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What Does “having it all” Really Mean?

March 9, 2010

I was surprised and delighted, last week, when my post about the Inner You Stink was honored by wonderful postitioning on the homepage. Over 125 readers clicked on the article.

But not one – not even one – did as I suggested, and gave a shout-out to another mom who was doing something right. One of the few commenters even observed “I have a sneaking suspicion that had you called out for comments sharing own inner ‘You stink”s rather than for shout-outs to other moms, there may have been more.”

Why why why why why?

Why is it easier to criticize other moms, or ourselves, than to take a look around and say “Yay!” for someone else?

Why is motherhood today so fraught with angst, guilt, jealousy and anger? There is so much talk about “having it all” as a mom, but what does “having it all” really mean? I’m pretty sure my grandmother didn’t lay awake at night and fret about how much quality time she spent with her kids that day. I suspect my mother didn’t either. They lived their lives, they made their choices, and they raised good kids.

Mother’s Day is approaching and it is now more than ever that I miss my mom. I’ll never forget the day she died. Where I was standing when the phone rang. What I felt. What I thought.

Every August 26 I relive all the pain of her death just a little bit.

But on Mother’s Day, I remember her alive.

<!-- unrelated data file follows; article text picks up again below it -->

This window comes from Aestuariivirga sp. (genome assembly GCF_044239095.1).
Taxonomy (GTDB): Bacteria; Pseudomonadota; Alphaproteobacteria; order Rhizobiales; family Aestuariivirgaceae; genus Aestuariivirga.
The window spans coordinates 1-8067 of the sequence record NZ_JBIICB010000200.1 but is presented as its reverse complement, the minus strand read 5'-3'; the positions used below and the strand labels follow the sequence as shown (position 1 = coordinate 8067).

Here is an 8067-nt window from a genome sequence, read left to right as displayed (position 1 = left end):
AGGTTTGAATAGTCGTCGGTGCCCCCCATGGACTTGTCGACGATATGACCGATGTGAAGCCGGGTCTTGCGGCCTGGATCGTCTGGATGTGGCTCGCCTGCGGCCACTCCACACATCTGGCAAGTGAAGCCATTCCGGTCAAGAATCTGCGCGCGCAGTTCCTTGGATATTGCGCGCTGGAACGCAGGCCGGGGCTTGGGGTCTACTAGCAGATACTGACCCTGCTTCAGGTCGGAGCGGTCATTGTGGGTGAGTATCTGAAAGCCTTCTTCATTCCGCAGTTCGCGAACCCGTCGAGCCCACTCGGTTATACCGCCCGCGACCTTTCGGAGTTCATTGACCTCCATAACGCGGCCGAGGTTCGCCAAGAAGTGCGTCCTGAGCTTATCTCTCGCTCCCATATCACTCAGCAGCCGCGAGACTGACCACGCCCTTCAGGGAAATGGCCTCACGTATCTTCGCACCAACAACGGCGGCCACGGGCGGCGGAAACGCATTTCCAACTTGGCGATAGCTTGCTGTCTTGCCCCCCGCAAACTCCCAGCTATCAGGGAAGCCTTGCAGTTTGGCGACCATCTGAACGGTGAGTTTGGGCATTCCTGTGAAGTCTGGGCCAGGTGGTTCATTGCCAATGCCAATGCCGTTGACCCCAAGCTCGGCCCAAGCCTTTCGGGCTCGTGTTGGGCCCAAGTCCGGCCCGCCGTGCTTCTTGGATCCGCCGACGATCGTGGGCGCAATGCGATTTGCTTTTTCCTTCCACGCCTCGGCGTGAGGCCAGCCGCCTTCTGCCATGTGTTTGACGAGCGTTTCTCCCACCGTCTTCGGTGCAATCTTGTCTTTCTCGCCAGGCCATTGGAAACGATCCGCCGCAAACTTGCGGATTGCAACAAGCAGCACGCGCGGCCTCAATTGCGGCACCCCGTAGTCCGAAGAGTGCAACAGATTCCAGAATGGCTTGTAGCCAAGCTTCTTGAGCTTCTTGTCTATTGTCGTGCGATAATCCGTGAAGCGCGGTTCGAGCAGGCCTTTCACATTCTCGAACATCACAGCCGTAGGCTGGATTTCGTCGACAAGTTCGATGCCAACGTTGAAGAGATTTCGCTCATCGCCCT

I miss her most at this time of year – when I would otherwise be shopping for that perfect Mother’s Day gift. She was so much fun to shop for! (confession: I still buy her presents. And then keep them.) We had similar taste, although hers was more Victorian and mine a bit more Art Nouveau. My fondest memories were wandering the mall together. We would stop at the espresso cart outside of Nordstrom (it was so new and chic back then). She’d have her latte, I’d get a mint hot-chocolate (second confession: I was in the mall, ironically, when I got the call that she had died. I was shaking so, too upset to drive, too dazed. I stumbled down to Nordstrom, ordered a mint hot-chocolate for the first time in about 15 years, and sat there in front of the store, and cried.)

Mom was always there when I got home from school, and she would sit and listen to the stories of my day. I was such a talker (surprise!) and she was such a listener. But she didn’t hover. She didn’t get up and make me a hot breakfast every day. She wasn’t a morning person and I still felt loved even though I ate cold cereal all my life. She was home when I was but she was always busy. I remember helping her haul bags of clothes to the mother-and-daughter pair just off the plane from Poland with the clothes on their back, and no English, or money, to help them start a new life in the USA.

Sometimes I would feign a cold just to stay home from school, like any red-blooded 4th or 5th grader. The amazing thing was…she sometimes let me get away with it. (I thought I had her fooled.) Now, older and smarter, I see that she just recognized that everybody, even a 9 year old, needs a mental-health day every once in a while. She’d take me out to breakfast, and we’d have a leisurely, relaxing day. Just hanging out.